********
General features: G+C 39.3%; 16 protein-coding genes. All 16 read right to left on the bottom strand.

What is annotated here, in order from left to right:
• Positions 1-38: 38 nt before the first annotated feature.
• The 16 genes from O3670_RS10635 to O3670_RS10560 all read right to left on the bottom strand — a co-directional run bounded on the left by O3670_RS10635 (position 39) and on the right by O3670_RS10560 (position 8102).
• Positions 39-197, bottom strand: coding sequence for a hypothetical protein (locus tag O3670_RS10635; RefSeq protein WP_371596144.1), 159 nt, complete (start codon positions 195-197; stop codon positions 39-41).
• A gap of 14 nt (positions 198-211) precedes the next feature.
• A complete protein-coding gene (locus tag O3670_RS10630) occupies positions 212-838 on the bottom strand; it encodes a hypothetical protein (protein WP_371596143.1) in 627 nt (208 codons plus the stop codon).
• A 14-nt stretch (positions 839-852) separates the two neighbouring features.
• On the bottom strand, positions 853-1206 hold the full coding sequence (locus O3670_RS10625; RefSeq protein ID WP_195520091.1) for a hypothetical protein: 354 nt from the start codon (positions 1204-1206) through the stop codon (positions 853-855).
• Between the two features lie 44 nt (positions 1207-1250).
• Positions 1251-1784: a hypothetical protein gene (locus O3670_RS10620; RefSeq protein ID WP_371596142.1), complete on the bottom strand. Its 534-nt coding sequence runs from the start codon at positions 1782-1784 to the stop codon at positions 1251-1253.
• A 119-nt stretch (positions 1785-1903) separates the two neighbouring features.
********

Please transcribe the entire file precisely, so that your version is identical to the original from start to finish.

General features: G+C 39.3%; 16 protein-coding genes. All 16 read right to left on the bottom strand.

What is annotated here, in order from left to right:
• Positions 1-38: 38 nt before the first annotated feature.
• The 16 genes from O3670_RS10635 to O3670_RS10560 all read right to left on the bottom strand — a co-directional run bounded on the left by O3670_RS10635 (position 39) and on the right by O3670_RS10560 (position 8102).
• Positions 39-197, bottom strand: coding sequence for a hypothetical protein (locus tag O3670_RS10635; RefSeq protein WP_371596144.1), 159 nt, complete (start codon positions 195-197; stop codon positions 39-41).
• A gap of 14 nt (positions 198-211) precedes the next feature.
• A complete protein-coding gene (locus tag O3670_RS10630) occupies positions 212-838 on the bottom strand; it encodes a hypothetical protein (protein WP_371596143.1) in 627 nt (208 codons plus the stop codon).
• A 14-nt stretch (positions 839-852) separates the two neighbouring features.
• On the bottom strand, positions 853-1206 hold the full coding sequence (locus O3670_RS10625; RefSeq protein ID WP_195520091.1) for a hypothetical protein: 354 nt from the start codon (positions 1204-1206) through the stop codon (positions 853-855).
• Between the two features lie 44 nt (positions 1207-1250).
• Positions 1251-1784: a hypothetical protein gene (locus O3670_RS10620; RefSeq protein ID WP_371596142.1), complete on the bottom strand. Its 534-nt coding sequence runs from the start codon at positions 1782-1784 to the stop codon at positions 1251-1253.
• A 119-nt stretch (positions 1785-1903) separates the two neighbouring features.